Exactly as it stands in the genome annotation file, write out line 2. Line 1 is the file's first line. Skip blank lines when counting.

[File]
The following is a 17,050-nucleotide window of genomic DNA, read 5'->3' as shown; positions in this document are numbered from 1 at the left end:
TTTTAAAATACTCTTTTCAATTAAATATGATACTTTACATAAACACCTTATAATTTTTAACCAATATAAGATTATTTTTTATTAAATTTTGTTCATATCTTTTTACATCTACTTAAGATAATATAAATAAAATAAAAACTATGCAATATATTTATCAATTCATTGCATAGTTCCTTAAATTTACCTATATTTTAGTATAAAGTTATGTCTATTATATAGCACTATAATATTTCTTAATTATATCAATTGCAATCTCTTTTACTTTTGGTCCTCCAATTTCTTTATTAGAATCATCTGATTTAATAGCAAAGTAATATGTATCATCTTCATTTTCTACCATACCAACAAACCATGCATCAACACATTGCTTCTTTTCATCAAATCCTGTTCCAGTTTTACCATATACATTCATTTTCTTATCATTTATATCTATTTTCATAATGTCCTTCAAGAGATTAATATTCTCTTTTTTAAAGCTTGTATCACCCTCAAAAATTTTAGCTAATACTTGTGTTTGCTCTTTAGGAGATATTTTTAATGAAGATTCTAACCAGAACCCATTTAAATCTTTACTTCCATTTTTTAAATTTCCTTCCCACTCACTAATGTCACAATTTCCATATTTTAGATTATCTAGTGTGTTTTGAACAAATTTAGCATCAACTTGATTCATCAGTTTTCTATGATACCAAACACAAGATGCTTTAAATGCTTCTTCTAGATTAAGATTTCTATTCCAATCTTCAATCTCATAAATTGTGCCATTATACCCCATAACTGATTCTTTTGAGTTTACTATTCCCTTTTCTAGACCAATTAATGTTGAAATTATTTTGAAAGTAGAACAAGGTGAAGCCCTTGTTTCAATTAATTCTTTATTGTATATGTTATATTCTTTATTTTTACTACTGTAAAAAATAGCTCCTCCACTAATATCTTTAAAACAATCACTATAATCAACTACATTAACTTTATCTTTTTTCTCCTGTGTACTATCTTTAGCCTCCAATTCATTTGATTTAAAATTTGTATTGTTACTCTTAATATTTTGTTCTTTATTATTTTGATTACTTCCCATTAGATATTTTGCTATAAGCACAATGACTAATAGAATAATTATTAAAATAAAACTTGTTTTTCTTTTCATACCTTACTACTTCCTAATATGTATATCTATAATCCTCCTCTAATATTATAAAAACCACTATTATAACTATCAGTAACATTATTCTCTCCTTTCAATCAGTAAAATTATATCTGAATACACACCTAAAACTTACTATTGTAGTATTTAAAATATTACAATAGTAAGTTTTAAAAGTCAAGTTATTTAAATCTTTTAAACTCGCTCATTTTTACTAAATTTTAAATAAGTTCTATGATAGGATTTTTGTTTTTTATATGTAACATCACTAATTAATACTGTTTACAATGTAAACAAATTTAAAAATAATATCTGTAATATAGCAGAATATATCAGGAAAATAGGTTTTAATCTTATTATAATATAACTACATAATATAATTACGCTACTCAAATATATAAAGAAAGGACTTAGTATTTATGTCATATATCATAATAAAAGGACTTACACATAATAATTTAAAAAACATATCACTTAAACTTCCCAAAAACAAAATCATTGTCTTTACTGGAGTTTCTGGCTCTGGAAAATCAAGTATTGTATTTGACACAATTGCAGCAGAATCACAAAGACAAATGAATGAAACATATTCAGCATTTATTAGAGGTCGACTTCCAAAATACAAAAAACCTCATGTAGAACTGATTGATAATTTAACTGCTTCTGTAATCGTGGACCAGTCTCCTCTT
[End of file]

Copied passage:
TTTTAAAATACTCTTTTCAATTAAATATGATACTTTACATAAACACCTTATAATTTTTAACCAATATAAGATTATTTTTTATTAAATTTTGTTCATATCTTTTTACATCTACTTAAGATAATATAAATAAAATAAAAACTATGCAATATATTTATCAATTCATTGCATAGTTCCTTAAATTTACCTATATTTTAGTATAAAGTTATGTCTATTATATAGCACTATAATATTTCTTAATTATATCAATTGCAATCTCTTTTACTTTTGGTCCTCCAATTTCTTTATTAGAATCATCTGATTTAATAGCAAAGTAATATGTATCATCTTCATTTTCTACCATACCAACAAACCATGCATCAACACATTGCTTCTTTTCATCAAATCCTGTTCCAGTTTTACCATATACATTCATTTTCTTATCATTTATATCTATTTTCATAATGTCCTTCAAGAGATTAATATTCTCTTTTTTAAAGCTTGTATCACCCTCAAAAATTTTAGCTAATACTTGTGTTTGCTCTTTAGGAGATATTTTTAATGAAGATTCTAACCAGAACCCATTTAAATCTTTACTTCCATTTTTTAAATTTCCTTCCCACTCACTAATGTCACAATTTCCATATTTTAGATTATCTAGTGTGTTTTGAACAAATTTAGCATCAACTTGATTCATCAGTTTTCTATGATACCAAACACAAGATGCTTTAAATGCTTCTTCTAGATTAAGATTTCTATTCCAATCTTCAATCTCATAAATTGTGCCATTATACCCCATAACTGATTCTTTTGAGTTTACTATTCCCTTTTCTAGACCAATTAATGTTGAAATTATTTTGAAAGTAGAACAAGGTGAAGCCCTTGTTTCAATTAATTCTTTATTGTATATGTTATATTCTTTATTTTTACTACTGTAAAAAATAGCTCCTCCACTAATATCTTTAAAACAATCACTATAATCAACTACATTAACTTTATCTTTTTTCTCCTGTGTACTATCTTTAGCCTCCAATTCATTTGATTTAAAATTTGTATTGTTACTCTTAATATTTTGTTCTTTATTATTTTGATTACTTCCCATTAGATATTTTGCTATAAGCACAATGACTAATAGAATAATTATTAAAATAAAACTTGTTTTTCTTTTCATACCTTACTACTTCCTAATATGTATATCTATAATCCTCCTCTAATATTATAAAAACCACTATTATAACTATCAGTAACATTATTCTCTCCTTTCAATCAGTAAAATTATATCTGAATACACACCTAAAACTTACTATTGTAGTATTTAAAATATTACAATAGTAAGTTTTAAAAGTCAAGTTATTTAAATCTTTTAAACTCGCTCATTTTTACTAAATTTTAAATAAGTTCTATGATAGGATTTTTGTTTTTTATATGTAACATCACTAATTAATACTGTTTACAATGTAAACAAATTTAAAAATAATATCTGTAATATAGCAGAATATATCAGGAAAATAGGTTTTAATCTTATTATAATATAACTACATAATATAATTACGCTACTCAAATATATAAAGAAAGGACTTAGTATTTATGTCATATATCATAATAAAAGGACTTACACATAATAATTTAAAAAACATATCACTTAAACTTCCCAAAAACAAAATCATTGTCTTTACTGGAGTTTCTGGCTCTGGAAAATCAAGTATTGTATTTGACACAATTGCAGCAGAATCACAAAGACAAATGAATGAAACATATTCAGCATTTATTAGAGGTCGACTTCCAAAATACAAAAAACCTCATGTAGAACTGATTGATAATTTAACTGCTTCTGTAATCGTGGACCAGTCTCCTCTT